Out of Bounds: Sounds of Hidden Town








“In our Negro church, a Negress made a great disturbance by all sorts of shouts and motions.  This gave Brother Steiner opportunity to express his disapproval of such performances…”  (Salem diary, June 15, 1824)

“Sun, April 11. Found no one at the church but the sexton.  After the second bell, Alex (Vogler) came.  We talked about the congregation until after 11 0’clcok.  Some are not satisfied with our quiet ways, want more lively meetings in which they can “rejoice” without restraint, and as they know I am opposed to noisy meetings and do not like to have them in the church, they seem disposed to go elsewhere.“ (written by Albert L. Oerter in the church diary, April 11, 1869)


The Hidden Town Project has discovered that the white Moravian enslavers, while happy to have the enslaved individuals convert to the Moravian form of Christianity, strongly opposed the use of any traditional tribal African spiritual practices that would result in a hybrid “Afro-Moravian” religious practice.  For this reason, the Afro-Moravian worship practices tightly mimicked the subdued, white, German, Moravian behaviors.  Most public of these practices could be found in the music compositions, song lyrics, and liturgical behaviors.  The Afro-Moravians were guided toward ceasing any physical dance and vibrant behaviors during the church services.

One of the goals of the Hidden Town Project is to, through contemporary primary artistic production, interpret the heritage of the Afro-Moravian enslaved peoples.  With this in mind, this project has been created in which, through multiple community partnerships (the University of North Carolina School of the Arts, Moravian Music Foundation, Moravian Archives, and Winston Salem State University), auditory compositions will be created referencing and utilizing both the suppressed traditional West African spiritual music and behavioral traditions of the enslaved, combined and/or contrasted with the traditional German Moravian spiritual music traditions.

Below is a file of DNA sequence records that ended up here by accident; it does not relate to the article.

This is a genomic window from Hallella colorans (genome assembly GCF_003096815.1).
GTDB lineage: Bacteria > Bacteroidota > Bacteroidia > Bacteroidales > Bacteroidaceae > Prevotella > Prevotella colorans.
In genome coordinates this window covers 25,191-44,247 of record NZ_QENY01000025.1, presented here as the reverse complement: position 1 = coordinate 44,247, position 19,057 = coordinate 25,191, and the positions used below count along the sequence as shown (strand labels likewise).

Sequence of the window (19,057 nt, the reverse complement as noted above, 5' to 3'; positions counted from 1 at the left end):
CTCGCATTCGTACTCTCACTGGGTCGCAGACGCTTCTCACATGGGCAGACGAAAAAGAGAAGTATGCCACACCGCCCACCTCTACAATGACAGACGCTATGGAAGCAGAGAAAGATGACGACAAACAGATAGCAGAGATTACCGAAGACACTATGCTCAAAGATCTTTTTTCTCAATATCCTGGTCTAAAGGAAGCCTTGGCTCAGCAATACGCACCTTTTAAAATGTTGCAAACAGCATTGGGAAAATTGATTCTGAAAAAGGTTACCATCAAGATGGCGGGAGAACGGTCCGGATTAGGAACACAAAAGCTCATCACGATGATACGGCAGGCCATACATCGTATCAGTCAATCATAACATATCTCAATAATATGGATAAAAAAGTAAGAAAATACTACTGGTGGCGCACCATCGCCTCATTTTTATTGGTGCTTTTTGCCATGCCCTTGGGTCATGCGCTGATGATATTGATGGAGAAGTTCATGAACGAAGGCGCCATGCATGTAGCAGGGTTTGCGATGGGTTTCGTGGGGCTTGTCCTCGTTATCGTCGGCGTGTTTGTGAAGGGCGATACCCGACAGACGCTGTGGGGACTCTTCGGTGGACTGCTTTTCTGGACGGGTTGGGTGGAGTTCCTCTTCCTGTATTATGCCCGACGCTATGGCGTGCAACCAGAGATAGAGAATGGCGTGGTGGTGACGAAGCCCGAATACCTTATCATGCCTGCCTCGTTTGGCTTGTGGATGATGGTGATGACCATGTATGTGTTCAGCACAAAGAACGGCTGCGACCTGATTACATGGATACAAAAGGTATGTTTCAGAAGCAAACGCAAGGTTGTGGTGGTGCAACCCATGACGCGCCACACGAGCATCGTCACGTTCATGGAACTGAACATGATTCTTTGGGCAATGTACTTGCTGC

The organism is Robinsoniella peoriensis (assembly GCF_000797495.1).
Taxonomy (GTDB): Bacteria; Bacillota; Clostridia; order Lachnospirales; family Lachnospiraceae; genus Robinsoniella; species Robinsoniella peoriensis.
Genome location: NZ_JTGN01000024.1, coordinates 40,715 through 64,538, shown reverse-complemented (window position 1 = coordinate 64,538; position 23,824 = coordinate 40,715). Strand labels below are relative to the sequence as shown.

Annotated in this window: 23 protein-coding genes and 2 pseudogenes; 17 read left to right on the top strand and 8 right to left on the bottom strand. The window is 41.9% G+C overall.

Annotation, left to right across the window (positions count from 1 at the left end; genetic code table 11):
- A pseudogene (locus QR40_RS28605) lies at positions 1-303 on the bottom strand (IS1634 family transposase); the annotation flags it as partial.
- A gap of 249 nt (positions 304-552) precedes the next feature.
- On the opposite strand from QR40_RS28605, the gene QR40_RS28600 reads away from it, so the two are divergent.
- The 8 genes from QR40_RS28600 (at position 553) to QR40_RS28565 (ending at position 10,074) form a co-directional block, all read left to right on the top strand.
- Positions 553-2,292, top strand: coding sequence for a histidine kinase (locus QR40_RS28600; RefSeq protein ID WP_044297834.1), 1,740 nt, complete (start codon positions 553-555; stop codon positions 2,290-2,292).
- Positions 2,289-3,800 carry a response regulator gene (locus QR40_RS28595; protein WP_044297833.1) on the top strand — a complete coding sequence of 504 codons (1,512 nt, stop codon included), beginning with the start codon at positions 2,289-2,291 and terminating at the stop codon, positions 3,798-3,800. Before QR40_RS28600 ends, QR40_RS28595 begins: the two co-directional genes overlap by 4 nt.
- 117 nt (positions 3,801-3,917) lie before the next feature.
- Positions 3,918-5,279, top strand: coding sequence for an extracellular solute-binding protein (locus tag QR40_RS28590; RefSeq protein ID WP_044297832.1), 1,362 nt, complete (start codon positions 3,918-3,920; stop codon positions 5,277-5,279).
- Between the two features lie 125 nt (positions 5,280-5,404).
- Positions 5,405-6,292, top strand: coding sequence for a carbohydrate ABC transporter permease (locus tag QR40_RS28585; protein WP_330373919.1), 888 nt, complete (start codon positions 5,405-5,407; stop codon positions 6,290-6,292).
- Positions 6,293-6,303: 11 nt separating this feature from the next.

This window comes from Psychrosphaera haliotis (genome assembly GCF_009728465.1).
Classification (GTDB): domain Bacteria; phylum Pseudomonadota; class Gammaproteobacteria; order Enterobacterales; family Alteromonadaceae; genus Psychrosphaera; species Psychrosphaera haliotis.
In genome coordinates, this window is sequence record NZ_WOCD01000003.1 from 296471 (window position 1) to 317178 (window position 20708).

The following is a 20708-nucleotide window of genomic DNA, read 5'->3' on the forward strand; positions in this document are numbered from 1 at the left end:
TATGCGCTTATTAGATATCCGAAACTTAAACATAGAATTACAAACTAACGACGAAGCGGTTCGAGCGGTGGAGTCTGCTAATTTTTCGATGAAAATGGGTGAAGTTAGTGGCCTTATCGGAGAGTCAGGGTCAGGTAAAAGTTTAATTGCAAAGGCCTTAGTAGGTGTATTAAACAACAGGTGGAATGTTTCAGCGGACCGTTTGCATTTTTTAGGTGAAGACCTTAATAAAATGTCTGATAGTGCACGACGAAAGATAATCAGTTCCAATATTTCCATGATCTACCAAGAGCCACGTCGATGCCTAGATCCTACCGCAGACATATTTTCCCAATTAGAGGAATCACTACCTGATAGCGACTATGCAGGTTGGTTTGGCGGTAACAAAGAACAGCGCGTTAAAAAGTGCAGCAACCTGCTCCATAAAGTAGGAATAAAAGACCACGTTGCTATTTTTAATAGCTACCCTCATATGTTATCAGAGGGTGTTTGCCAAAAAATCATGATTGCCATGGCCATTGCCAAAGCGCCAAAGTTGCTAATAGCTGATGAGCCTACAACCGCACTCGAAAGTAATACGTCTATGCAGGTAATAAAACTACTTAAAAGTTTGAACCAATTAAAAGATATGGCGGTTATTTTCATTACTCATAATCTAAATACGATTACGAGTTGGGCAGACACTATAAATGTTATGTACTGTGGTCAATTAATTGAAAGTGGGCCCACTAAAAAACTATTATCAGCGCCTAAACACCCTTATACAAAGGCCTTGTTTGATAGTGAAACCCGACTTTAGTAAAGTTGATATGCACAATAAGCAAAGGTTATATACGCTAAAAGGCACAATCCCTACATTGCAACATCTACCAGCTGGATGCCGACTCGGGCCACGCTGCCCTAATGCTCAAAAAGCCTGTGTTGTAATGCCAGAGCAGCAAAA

Neither purely historically-based nor a contemporary endeavor, these entirely new constellations of auditory and physical experiences will then be performed in the historical dwelling spaces of the enslaved.  These experiences will be visually and auditorily recorded, with the end product a formation of contemporary recordings and micro museum-experiences designed for a single person or very small audiences tied back to the place of human bondage.

The three locations with their respective contemporary composition narratives are:









“The African Church” (St. Phillips Moravian Church): performance by The Burke Singers directed by Maestra D’Walla Simmons-Burke, Director of Choral and Vocal Studies, Winston-Salem State University (WSSU), Department of Music.

Known historically as the African Church in Salem, the all-black congregation was established May 5, 1822, as outreach mission to the mostly enslaved population in and around Salem. In 1822, the original Log Church for the new black congregation was built (adjacent to the Negro God’s Acre graveyard established in 1816). This building was later superseded by the large brick Greek Revival-style church in 1861. This brick church is now the oldest standing African American church in North Carolina. It was in this brick structure that the enslaved of Salem were first told about emancipation and the formation of a period of reconstruction.  Those church pews remain in the building to this day.

Since the 1980s, Old Salem has worked to restore the St. Philips complex, including a major investment in research and scholarship to understand the site, building restoration, and archaeology to reveal the graveyards. The Log Church was reconstructed and serves as space for interpretive exhibits about early Africans and African Americans in Salem as discovered through research. The Brick Church remains a consecrated Moravian church and the historic home to the St. Philips congregation, which holds services there. In addition, the church building serves as an interpreted historic building, performance space, and lecture hall. Comments from composer and director Maestra D’Walla Simmons-Burke, Director of Choral and Vocal Studies (WSSU):